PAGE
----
Then, we were both talking about name changes. I am a Keorkunian, through and through. I love my roots, my family, and my name (big ups, Armenia!). I did not really WANT to give up my last name, and I think Rick understood this - even without me saying "look, pre-husband, I don't wanna change my last name, I like it. Even YOU don't like your last name, though I think it's pretty cute!" There was a point at which Rick was saying he would change HIS last name to MINE, so he'd be Richard Keorkunian - but then we both grimaced because that's my father's name. Uhm, awkward, plus he brought up how mixed up their mail could get. I don't know that the world could handle TWO Richard Keorkunians. Then, Rick volunteered to do the best thing ever: "we can both hyphenate our last names." So, on September 21, 2012 at 9am (9.21.12 at 9 - notice the palindrome, we're both kind of horribly nerdy like that) we became Kristi Keorkunian-Rivers and Richard Keorkunian-Rivers. So that was cool.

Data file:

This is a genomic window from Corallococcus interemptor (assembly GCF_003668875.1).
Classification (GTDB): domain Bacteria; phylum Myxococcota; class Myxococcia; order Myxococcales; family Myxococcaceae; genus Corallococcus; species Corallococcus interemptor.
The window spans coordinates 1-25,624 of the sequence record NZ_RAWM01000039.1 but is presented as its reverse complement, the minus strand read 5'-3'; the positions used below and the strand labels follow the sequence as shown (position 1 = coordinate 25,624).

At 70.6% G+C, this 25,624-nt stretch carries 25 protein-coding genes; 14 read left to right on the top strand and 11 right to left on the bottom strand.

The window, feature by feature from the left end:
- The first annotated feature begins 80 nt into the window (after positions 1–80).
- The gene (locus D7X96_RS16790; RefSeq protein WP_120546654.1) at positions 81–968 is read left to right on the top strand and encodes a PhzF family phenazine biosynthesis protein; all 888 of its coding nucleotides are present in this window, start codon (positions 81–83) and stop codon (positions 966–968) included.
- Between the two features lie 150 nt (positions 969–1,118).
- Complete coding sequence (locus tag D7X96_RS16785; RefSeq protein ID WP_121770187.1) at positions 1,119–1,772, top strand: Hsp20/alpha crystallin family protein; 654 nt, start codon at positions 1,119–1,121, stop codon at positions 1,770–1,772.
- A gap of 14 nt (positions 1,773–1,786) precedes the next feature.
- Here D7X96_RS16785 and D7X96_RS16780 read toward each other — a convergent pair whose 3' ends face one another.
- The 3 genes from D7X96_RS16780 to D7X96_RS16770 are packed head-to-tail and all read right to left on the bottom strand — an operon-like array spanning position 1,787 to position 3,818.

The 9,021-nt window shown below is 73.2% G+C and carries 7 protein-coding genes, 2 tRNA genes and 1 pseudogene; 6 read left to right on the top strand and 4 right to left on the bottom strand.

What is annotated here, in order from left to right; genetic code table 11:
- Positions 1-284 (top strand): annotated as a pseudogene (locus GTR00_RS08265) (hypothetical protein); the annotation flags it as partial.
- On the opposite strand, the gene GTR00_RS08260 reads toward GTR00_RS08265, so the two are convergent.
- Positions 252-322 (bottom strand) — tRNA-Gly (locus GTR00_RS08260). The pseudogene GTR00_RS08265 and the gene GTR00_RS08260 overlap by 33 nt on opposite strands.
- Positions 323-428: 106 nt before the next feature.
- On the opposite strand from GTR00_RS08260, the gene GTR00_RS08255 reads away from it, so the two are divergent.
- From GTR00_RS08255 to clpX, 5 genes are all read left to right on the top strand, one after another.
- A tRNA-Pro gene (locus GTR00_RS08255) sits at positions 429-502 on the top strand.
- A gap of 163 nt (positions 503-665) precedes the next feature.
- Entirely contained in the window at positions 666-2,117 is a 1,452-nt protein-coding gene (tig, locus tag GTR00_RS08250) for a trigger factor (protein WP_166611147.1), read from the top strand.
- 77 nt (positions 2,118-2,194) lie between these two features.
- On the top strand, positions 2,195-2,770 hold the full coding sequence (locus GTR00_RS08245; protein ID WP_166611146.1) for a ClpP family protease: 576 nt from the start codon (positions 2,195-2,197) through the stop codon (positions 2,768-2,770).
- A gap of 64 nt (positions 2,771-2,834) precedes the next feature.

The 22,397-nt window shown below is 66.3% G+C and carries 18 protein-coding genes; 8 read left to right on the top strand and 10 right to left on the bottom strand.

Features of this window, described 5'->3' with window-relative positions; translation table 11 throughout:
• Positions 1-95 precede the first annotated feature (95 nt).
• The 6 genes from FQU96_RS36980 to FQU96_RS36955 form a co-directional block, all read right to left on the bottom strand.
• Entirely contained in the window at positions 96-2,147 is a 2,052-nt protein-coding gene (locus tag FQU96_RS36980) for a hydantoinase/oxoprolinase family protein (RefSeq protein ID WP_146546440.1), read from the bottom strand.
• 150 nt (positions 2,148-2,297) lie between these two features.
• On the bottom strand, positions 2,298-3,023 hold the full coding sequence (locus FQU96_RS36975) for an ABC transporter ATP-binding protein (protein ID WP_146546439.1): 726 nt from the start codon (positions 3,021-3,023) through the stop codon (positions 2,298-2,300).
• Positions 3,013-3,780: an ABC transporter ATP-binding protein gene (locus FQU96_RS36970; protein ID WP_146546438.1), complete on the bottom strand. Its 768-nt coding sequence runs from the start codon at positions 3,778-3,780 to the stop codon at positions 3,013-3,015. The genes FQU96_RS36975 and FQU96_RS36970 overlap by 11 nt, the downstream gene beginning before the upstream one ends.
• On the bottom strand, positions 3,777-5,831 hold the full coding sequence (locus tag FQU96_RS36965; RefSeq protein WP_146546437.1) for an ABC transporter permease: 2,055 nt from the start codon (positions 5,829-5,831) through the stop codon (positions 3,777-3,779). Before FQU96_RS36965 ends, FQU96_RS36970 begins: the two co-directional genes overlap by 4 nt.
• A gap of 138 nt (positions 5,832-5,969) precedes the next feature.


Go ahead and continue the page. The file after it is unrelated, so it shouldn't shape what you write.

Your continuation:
The resulting shockwaves were hilariously unexpected. My grandfather-in-law kept calling me Mrs. Rivers (now, that's my last-last name so I guess it's perfectly suitable), until he was abruptly informed by my new husband that we both hyphenated our married names. The ladies at the DMV were a bit miffed by our decision (they said in 25 years of working there, they'd seen this ONE other time) - so we doubled their workload, to their chagrin. All the paperwork we normally have to fill out (my Independent Contractor W-9s and his financial aid stuff for college) became rather intense, but it was an experience we could share together, instead of Just Me incurring this massive pain in the ass. We decided that we wanted to have a Family Family, rather than a Dad's-Head-of-Household/Mom-Just-Hangs-Out-And-Nods Family (true story, Rick once referred to me as The Alpha Spouse, if that gives you any indication as to my role in this-here-marriage). Most of my relatives figured that I would do this, so that wasn't very funny. However, my mother was shocked beyond belief that I decided to get married, at all. We've both awkwardly used the term "maiden" name with Rick's last name, even though it's SO NOT A MAIDEN NAME. If anything, it's a bachelor name, but I don't even know if that term exists. In twenty years, it'll be trendy as hell to do this - we're just ahead of the curve. Forms EVERYWHERE are too small to hold the beautiful weight of our combined married name. A quarter of the time we just say "look, just put ______" (where blank is Rivers or Keorkunian, only). We usually laugh about it.